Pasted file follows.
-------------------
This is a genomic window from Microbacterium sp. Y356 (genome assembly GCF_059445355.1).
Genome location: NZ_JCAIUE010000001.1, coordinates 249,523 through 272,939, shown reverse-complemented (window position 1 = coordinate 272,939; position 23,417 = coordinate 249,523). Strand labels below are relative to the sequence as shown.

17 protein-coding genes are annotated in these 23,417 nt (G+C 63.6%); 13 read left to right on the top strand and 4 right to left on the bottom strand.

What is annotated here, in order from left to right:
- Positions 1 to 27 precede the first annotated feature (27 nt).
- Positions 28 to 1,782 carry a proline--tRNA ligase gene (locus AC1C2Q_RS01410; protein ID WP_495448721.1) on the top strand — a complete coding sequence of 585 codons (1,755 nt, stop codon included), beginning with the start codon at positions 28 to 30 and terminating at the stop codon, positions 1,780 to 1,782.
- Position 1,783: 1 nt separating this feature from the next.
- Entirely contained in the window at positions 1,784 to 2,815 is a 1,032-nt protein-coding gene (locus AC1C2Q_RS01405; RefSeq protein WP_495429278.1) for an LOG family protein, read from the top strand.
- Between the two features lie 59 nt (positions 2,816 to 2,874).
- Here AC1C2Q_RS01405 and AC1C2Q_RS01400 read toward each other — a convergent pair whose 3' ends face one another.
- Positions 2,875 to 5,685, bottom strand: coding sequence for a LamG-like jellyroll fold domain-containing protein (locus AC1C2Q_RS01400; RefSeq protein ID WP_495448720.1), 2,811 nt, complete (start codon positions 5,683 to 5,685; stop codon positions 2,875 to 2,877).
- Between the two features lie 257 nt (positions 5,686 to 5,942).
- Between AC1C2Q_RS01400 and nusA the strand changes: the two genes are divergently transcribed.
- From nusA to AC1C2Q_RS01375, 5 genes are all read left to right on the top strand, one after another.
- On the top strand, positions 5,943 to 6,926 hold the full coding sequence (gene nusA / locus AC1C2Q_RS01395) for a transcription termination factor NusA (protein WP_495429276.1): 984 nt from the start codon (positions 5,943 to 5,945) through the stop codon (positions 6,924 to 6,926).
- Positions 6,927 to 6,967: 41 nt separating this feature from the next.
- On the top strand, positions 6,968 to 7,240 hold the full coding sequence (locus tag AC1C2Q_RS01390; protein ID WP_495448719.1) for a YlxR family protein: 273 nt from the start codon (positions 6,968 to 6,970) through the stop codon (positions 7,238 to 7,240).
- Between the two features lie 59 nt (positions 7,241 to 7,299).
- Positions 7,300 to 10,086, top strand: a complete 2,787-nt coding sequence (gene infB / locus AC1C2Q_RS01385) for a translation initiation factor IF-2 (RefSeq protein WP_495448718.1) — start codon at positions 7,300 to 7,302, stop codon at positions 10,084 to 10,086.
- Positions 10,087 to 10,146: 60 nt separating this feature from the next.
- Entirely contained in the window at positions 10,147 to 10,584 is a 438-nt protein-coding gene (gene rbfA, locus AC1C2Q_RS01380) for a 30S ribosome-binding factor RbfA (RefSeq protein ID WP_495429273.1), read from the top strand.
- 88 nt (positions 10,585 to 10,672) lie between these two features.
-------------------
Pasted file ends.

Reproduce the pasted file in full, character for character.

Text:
This is a genomic window from Microbacterium sp. Y356 (genome assembly GCF_059445355.1).
Genome location: NZ_JCAIUE010000001.1, coordinates 249,523 through 272,939, shown reverse-complemented (window position 1 = coordinate 272,939; position 23,417 = coordinate 249,523). Strand labels below are relative to the sequence as shown.

17 protein-coding genes are annotated in these 23,417 nt (G+C 63.6%); 13 read left to right on the top strand and 4 right to left on the bottom strand.

What is annotated here, in order from left to right:
- Positions 1 to 27 precede the first annotated feature (27 nt).
- Positions 28 to 1,782 carry a proline--tRNA ligase gene (locus AC1C2Q_RS01410; protein ID WP_495448721.1) on the top strand — a complete coding sequence of 585 codons (1,755 nt, stop codon included), beginning with the start codon at positions 28 to 30 and terminating at the stop codon, positions 1,780 to 1,782.
- Position 1,783: 1 nt separating this feature from the next.
- Entirely contained in the window at positions 1,784 to 2,815 is a 1,032-nt protein-coding gene (locus AC1C2Q_RS01405; RefSeq protein WP_495429278.1) for an LOG family protein, read from the top strand.
- Between the two features lie 59 nt (positions 2,816 to 2,874).
- Here AC1C2Q_RS01405 and AC1C2Q_RS01400 read toward each other — a convergent pair whose 3' ends face one another.
- Positions 2,875 to 5,685, bottom strand: coding sequence for a LamG-like jellyroll fold domain-containing protein (locus AC1C2Q_RS01400; RefSeq protein ID WP_495448720.1), 2,811 nt, complete (start codon positions 5,683 to 5,685; stop codon positions 2,875 to 2,877).
- Between the two features lie 257 nt (positions 5,686 to 5,942).
- Between AC1C2Q_RS01400 and nusA the strand changes: the two genes are divergently transcribed.
- From nusA to AC1C2Q_RS01375, 5 genes are all read left to right on the top strand, one after another.
- On the top strand, positions 5,943 to 6,926 hold the full coding sequence (gene nusA / locus AC1C2Q_RS01395) for a transcription termination factor NusA (protein WP_495429276.1): 984 nt from the start codon (positions 5,943 to 5,945) through the stop codon (positions 6,924 to 6,926).
- Positions 6,927 to 6,967: 41 nt separating this feature from the next.
- On the top strand, positions 6,968 to 7,240 hold the full coding sequence (locus tag AC1C2Q_RS01390; protein ID WP_495448719.1) for a YlxR family protein: 273 nt from the start codon (positions 6,968 to 6,970) through the stop codon (positions 7,238 to 7,240).
- Between the two features lie 59 nt (positions 7,241 to 7,299).
- Positions 7,300 to 10,086, top strand: a complete 2,787-nt coding sequence (gene infB / locus AC1C2Q_RS01385) for a translation initiation factor IF-2 (RefSeq protein WP_495448718.1) — start codon at positions 7,300 to 7,302, stop codon at positions 10,084 to 10,086.
- Positions 10,087 to 10,146: 60 nt separating this feature from the next.
- Entirely contained in the window at positions 10,147 to 10,584 is a 438-nt protein-coding gene (gene rbfA, locus AC1C2Q_RS01380) for a 30S ribosome-binding factor RbfA (RefSeq protein ID WP_495429273.1), read from the top strand.
- 88 nt (positions 10,585 to 10,672) lie between these two features.